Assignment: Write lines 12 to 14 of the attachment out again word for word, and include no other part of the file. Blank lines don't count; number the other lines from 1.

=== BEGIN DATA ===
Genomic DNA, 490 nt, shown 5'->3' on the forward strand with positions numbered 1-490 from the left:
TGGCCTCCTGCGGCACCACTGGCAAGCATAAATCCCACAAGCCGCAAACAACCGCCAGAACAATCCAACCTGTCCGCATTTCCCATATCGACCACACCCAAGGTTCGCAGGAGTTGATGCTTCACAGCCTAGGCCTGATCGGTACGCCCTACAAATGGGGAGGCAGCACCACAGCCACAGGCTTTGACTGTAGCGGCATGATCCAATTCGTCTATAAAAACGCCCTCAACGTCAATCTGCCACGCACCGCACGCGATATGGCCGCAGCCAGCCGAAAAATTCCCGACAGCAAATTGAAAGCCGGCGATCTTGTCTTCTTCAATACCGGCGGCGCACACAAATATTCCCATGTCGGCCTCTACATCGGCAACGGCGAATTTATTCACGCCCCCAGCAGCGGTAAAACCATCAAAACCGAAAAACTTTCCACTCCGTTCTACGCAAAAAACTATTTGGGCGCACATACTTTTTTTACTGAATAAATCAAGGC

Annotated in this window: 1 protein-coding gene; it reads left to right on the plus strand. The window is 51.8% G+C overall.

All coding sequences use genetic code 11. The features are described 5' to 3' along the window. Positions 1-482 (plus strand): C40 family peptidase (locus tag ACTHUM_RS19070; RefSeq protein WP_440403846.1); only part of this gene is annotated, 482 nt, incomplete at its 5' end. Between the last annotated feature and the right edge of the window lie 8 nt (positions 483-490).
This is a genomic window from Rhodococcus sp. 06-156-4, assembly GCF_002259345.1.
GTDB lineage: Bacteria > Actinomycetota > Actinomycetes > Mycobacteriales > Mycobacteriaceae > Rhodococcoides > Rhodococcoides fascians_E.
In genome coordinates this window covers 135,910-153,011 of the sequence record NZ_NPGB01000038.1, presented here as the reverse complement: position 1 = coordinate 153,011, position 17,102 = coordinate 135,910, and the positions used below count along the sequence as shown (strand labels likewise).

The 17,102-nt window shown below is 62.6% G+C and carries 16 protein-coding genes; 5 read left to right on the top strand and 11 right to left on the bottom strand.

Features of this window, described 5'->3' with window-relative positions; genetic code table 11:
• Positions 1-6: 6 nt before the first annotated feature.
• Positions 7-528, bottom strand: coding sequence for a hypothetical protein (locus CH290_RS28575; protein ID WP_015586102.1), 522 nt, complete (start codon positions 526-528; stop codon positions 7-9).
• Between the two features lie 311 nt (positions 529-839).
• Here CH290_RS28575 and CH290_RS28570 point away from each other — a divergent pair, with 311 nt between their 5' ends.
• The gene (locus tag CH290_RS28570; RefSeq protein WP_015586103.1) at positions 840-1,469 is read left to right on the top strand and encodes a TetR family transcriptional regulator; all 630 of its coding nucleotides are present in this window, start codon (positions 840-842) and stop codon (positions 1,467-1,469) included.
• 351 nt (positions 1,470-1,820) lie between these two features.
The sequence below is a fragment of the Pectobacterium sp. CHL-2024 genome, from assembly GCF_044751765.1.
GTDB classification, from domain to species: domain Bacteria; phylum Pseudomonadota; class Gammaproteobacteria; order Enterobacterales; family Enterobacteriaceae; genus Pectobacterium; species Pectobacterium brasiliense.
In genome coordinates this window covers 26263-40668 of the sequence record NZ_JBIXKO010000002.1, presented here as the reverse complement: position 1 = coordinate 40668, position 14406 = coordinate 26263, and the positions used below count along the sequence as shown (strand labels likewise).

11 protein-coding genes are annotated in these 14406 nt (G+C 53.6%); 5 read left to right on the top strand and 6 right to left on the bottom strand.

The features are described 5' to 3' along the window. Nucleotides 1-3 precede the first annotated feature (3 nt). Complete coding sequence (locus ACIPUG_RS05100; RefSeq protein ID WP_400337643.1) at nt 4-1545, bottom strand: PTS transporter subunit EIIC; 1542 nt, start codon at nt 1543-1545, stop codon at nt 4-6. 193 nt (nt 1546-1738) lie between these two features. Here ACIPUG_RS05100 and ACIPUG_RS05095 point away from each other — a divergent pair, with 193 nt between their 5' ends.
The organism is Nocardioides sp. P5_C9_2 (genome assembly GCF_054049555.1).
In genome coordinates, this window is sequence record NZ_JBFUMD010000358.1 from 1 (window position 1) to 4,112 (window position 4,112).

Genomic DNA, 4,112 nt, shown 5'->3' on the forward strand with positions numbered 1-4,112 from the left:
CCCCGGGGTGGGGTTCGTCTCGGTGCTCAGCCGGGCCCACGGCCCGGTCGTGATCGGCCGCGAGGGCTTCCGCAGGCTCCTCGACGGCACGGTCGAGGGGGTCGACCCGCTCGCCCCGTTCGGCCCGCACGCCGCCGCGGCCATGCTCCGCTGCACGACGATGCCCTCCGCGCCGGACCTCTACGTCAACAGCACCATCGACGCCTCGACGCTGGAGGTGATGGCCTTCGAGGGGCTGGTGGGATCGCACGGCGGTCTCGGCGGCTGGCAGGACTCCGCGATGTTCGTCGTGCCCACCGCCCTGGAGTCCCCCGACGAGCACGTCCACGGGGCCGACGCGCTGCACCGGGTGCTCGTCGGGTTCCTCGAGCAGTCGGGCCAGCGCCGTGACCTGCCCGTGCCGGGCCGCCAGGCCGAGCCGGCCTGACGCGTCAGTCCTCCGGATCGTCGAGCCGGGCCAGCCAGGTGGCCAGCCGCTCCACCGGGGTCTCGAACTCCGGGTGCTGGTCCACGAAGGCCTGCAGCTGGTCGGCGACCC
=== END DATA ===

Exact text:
• Between the two features lie 311 nt (positions 529-839).
• Here CH290_RS28575 and CH290_RS28570 point away from each other — a divergent pair, with 311 nt between their 5' ends.
• The gene (locus tag CH290_RS28570; RefSeq protein WP_015586103.1) at positions 840-1,469 is read left to right on the top strand and encodes a TetR family transcriptional regulator; all 630 of its coding nucleotides are present in this window, start codon (positions 840-842) and stop codon (positions 1,467-1,469) included.